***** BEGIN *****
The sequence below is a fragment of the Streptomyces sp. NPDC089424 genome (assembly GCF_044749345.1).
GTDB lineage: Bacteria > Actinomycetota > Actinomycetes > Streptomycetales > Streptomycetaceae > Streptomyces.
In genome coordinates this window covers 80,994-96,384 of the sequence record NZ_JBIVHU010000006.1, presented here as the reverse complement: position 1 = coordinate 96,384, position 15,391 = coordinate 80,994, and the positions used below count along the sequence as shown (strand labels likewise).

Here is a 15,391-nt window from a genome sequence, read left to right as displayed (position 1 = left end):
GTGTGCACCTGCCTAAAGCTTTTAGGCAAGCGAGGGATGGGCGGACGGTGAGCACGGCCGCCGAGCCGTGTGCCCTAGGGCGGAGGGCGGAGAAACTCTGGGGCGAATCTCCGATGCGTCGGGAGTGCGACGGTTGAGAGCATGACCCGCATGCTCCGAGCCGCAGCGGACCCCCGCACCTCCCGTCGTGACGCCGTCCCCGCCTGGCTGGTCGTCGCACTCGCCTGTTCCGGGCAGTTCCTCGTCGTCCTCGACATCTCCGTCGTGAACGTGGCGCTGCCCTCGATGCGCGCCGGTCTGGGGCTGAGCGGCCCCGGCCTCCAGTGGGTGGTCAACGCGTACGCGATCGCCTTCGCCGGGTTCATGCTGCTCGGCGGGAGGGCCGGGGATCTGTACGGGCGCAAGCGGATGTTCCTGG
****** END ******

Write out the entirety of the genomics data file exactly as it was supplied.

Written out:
The sequence below is a fragment of the Streptomyces sp. NPDC089424 genome (assembly GCF_044749345.1).
GTDB lineage: Bacteria > Actinomycetota > Actinomycetes > Streptomycetales > Streptomycetaceae > Streptomyces.
In genome coordinates this window covers 80,994-96,384 of the sequence record NZ_JBIVHU010000006.1, presented here as the reverse complement: position 1 = coordinate 96,384, position 15,391 = coordinate 80,994, and the positions used below count along the sequence as shown (strand labels likewise).

Here is a 15,391-nt window from a genome sequence, read left to right as displayed (position 1 = left end):
GTGTGCACCTGCCTAAAGCTTTTAGGCAAGCGAGGGATGGGCGGACGGTGAGCACGGCCGCCGAGCCGTGTGCCCTAGGGCGGAGGGCGGAGAAACTCTGGGGCGAATCTCCGATGCGTCGGGAGTGCGACGGTTGAGAGCATGACCCGCATGCTCCGAGCCGCAGCGGACCCCCGCACCTCCCGTCGTGACGCCGTCCCCGCCTGGCTGGTCGTCGCACTCGCCTGTTCCGGGCAGTTCCTCGTCGTCCTCGACATCTCCGTCGTGAACGTGGCGCTGCCCTCGATGCGCGCCGGTCTGGGGCTGAGCGGCCCCGGCCTCCAGTGGGTGGTCAACGCGTACGCGATCGCCTTCGCCGGGTTCATGCTGCTCGGCGGGAGGGCCGGGGATCTGTACGGGCGCAAGCGGATGTTCCTGG